Analytics is a disruptive technology and many organizations fail the first time they attempt a major analytics initiative. Extracting value from data to drive intelligent business decisions requires a cultural shift within a business to institutionalize analytics-based decision management. Elder Research has found that having an “analytics culture” is one of the strongest indicators of future analytics success and developing an effective analytics strategy is an active process that plays a key role in building a successful, data-driven culture. Using analytics to achieve a sustainable competitive advantage and generate significant return on analytics investment begins with a well-conceived analytics strategy.
According to Harvard Business Review “Companies can get stuck trying to analyze all that’s possible and all that they could do through analytics, when they should be taking that next step of recognizing what’s important and what they should be doing — for their customers, stakeholders, and employees. Discovering real business opportunities and achieving desired outcomes can be elusive.”
Breaking down business silos and navigating organizational changes throughout the analytics life cycle can be difficult. Developing a successful strategy requires a thorough understanding of technological and organizational capabilities, limitations, and opportunities and then charting a path toward building a common vision for analytics throughout the organization.
The analytics strategy should assess the unique business challenges for an organization, matching those challenges with relevant data and resources, and establishing processes that grow capabilities and institutionalize analytics to ensure key decision makers have access to actionable results. Making the results accessible to business decision makers is vital for adoption, so as a part of the strategy we work with our clients to build visualization and deployment solutions tailored for their production environment.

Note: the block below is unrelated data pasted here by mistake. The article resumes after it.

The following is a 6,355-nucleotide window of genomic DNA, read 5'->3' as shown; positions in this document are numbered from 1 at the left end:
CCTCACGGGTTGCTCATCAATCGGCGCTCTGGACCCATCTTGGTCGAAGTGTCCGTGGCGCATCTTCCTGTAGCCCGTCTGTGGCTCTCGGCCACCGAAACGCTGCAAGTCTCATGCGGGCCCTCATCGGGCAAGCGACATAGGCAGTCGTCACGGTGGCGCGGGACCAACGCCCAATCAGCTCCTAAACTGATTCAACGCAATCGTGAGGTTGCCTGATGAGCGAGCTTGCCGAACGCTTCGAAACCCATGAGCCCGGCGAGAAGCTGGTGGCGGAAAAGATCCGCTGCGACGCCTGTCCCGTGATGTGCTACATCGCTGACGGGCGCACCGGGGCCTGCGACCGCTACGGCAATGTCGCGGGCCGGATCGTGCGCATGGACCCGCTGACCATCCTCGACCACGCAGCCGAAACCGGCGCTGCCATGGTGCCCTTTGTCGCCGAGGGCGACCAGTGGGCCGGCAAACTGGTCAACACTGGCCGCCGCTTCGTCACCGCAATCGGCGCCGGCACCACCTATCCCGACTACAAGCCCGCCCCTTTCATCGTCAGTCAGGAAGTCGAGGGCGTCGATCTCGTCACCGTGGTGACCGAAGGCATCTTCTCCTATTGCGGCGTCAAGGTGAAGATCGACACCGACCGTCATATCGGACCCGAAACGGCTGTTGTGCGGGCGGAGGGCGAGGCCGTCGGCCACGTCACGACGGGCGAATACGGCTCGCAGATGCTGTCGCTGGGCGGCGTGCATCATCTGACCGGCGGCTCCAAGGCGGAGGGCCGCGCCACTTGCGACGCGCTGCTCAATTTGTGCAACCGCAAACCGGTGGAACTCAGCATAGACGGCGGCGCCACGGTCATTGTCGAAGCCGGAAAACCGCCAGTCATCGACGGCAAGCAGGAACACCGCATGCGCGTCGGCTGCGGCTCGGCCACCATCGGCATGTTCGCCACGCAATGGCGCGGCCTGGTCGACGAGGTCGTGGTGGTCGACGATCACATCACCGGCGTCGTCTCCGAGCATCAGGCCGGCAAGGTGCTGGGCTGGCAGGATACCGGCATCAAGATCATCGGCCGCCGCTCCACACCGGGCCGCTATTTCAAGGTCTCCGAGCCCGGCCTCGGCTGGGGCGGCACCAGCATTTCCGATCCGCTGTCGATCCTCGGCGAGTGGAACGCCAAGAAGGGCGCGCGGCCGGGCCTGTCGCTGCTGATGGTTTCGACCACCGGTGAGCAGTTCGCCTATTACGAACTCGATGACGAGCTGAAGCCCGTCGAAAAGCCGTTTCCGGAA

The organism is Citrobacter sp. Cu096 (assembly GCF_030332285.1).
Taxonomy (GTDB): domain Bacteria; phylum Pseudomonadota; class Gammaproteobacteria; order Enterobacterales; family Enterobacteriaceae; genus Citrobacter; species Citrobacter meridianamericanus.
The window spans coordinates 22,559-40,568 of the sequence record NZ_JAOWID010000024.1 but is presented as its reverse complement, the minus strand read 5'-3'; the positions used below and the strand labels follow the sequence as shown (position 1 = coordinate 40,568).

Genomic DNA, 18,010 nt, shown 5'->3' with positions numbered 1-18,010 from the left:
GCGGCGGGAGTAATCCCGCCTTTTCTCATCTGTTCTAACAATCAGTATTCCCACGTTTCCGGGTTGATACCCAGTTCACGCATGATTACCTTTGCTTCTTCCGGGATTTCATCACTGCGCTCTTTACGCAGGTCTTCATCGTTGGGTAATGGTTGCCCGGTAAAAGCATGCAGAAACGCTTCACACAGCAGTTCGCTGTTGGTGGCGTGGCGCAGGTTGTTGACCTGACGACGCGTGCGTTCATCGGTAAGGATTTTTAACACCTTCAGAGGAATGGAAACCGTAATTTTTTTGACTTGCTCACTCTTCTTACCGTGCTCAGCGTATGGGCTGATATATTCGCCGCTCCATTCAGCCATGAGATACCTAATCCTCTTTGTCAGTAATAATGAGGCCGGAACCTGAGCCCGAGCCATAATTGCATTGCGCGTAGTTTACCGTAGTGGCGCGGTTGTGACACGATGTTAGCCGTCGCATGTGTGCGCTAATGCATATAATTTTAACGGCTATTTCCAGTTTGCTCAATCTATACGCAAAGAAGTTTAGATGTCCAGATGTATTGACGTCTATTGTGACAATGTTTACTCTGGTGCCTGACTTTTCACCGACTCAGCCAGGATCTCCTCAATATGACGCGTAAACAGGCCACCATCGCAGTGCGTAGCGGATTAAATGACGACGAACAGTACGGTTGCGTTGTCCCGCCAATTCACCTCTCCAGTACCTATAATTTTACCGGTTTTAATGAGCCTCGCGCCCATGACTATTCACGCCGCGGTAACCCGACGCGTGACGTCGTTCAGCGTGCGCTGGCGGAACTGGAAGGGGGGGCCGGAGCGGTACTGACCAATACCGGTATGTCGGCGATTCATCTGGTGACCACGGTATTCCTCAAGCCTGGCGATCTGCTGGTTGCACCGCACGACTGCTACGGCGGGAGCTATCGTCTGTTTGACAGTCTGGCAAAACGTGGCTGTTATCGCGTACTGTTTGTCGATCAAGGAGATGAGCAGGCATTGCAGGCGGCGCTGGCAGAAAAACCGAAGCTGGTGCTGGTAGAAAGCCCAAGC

Before developing an analytics strategy an organization should assess their current capabilities and aspirational goals for analytics in the following areas:
- Analytics – Measure the sophistication and rigor of existing analytics approaches.
- Leadership – An executive or senior manager should be a champion of analytics work.
- Culture – Successful analytics organizations have a culture that values finding what works regardless of who gets the credit, and seeks improvement through continual experimentation and inquiry.
- Process – Building analytics processes is essential for enforcing analytics culture and allowing technical successes to be repeated over time.
- People – Every analytics team needs access to expertise in IT infrastructure, data storage, data transformation, statistics, and data visualization.
- Infrastructure – A successful organization supports an infrastructure that enables non-technical users to access and apply complex analytic results to their work.
The results of this Analytics Assessment informs the Analytics Strategy, enabling an organization to develop a roadmap to prioritize data-centric business goals. By ranking each opportunity based on cost (both direct and indirect), return on investment, and actionability an organization can identify low-cost, high-return actions.
We recommend starting with an analytic prototype to demonstrate whether predictive analytic techniques can be used to answer an important business question and/or improve a current modeling effort with limited capital and resource investment. A successful analytics prototype project demonstrates how analytics can be applied to more complex business problems and will help build analytic momentum.
Request a consultation to discuss how Elder Research can help your organization build an effective analytics strategy.